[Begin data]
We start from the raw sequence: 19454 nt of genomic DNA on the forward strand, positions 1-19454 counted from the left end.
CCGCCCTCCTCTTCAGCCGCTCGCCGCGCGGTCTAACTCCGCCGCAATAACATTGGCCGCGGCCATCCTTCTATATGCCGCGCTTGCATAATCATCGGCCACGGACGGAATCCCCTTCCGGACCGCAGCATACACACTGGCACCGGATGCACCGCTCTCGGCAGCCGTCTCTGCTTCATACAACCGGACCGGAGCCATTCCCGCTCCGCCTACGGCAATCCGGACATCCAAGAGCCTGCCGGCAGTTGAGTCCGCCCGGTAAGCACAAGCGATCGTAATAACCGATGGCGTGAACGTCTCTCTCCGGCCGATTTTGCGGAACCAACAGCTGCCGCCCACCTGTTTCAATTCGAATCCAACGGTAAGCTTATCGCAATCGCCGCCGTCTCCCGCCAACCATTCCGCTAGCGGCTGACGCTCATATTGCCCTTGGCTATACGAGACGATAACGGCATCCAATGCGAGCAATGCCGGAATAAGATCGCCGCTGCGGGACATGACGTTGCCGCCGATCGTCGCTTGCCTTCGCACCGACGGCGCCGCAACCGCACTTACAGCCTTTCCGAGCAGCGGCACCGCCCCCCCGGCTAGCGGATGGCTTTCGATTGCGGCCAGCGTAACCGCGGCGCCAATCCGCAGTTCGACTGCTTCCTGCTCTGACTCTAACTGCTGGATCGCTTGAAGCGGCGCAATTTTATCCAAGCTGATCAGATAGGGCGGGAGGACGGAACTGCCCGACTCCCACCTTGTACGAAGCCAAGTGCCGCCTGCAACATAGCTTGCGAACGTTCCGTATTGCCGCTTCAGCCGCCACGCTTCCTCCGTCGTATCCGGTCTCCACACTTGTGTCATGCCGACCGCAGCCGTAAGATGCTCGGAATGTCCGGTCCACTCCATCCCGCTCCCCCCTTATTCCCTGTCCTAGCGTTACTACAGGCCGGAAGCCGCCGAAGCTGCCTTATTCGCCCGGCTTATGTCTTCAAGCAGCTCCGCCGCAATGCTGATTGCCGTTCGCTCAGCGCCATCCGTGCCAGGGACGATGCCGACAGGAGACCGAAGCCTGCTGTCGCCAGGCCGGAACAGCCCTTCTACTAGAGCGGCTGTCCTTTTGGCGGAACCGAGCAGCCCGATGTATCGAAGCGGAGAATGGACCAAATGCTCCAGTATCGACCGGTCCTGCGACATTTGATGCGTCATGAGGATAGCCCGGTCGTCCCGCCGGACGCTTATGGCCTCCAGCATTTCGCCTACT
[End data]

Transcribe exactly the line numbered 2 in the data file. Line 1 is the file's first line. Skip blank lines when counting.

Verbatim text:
CCGCCCTCCTCTTCAGCCGCTCGCCGCGCGGTCTAACTCCGCCGCAATAACATTGGCCGCGGCCATCCTTCTATATGCCGCGCTTGCATAATCATCGGCCACGGACGGAATCCCCTTCCGGACCGCAGCATACACACTGGCACCGGATGCACCGCTCTCGGCAGCCGTCTCTGCTTCATACAACCGGACCGGAGCCATTCCCGCTCCGCCTACGGCAATCCGGACATCCAAGAGCCTGCCGGCAGTTGAGTCCGCCCGGTAAGCACAAGCGATCGTAATAACCGATGGCGTGAACGTCTCTCTCCGGCCGATTTTGCGGAACCAACAGCTGCCGCCCACCTGTTTCAATTCGAATCCAACGGTAAGCTTATCGCAATCGCCGCCGTCTCCCGCCAACCATTCCGCTAGCGGCTGACGCTCATATTGCCCTTGGCTATACGAGACGATAACGGCATCCAATGCGAGCAATGCCGGAATAAGATCGCCGCTGCGGGACATGACGTTGCCGCCGATCGTCGCTTGCCTTCGCACCGACGGCGCCGCAACCGCACTTACAGCCTTTCCGAGCAGCGGCACCGCCCCCCCGGCTAGCGGATGGCTTTCGATTGCGGCCAGCGTAACCGCGGCGCCAATCCGCAGTTCGACTGCTTCCTGCTCTGACTCTAACTGCTGGATCGCTTGAAGCGGCGCAATTTTATCCAAGCTGATCAGATAGGGCGGGAGGACGGAACTGCCCGACTCCCACCTTGTACGAAGCCAAGTGCCGCCTGCAACATAGCTTGCGAACGTTCCGTATTGCCGCTTCAGCCGCCACGCTTCCTCCGTCGTATCCGGTCTCCACACTTGTGTCATGCCGACCGCAGCCGTAAGATGCTCGGAATGTCCGGTCCACTCCATCCCGCTCCCCCCTTATTCCCTGTCCTAGCGTTACTACAGGCCGGAAGCCGCCGAAGCTGCCTTATTCGCCCGGCTTATGTCTTCAAGCAGCTCCGCCGCAATGCTGATTGCCGTTCGCTCAGCGCCATCCGTGCCAGGGACGATGCCGACAGGAGACCGAAGCCTGCTGTCGCCAGGCCGGAACAGCCCTTCTACTAGAGCGGCTGTCCTTTTGGCGGAACCGAGCAGCCCGATGTATCGAAGCGGAGAATGGACCAAATGCTCCAGTATCGACCGGTCCTGCGACATTTGATGCGTCATGAGGATAGCCCGGTCGTCCCGCCGGACGCTTATGGCCTCCAGCATTTCGCCTACT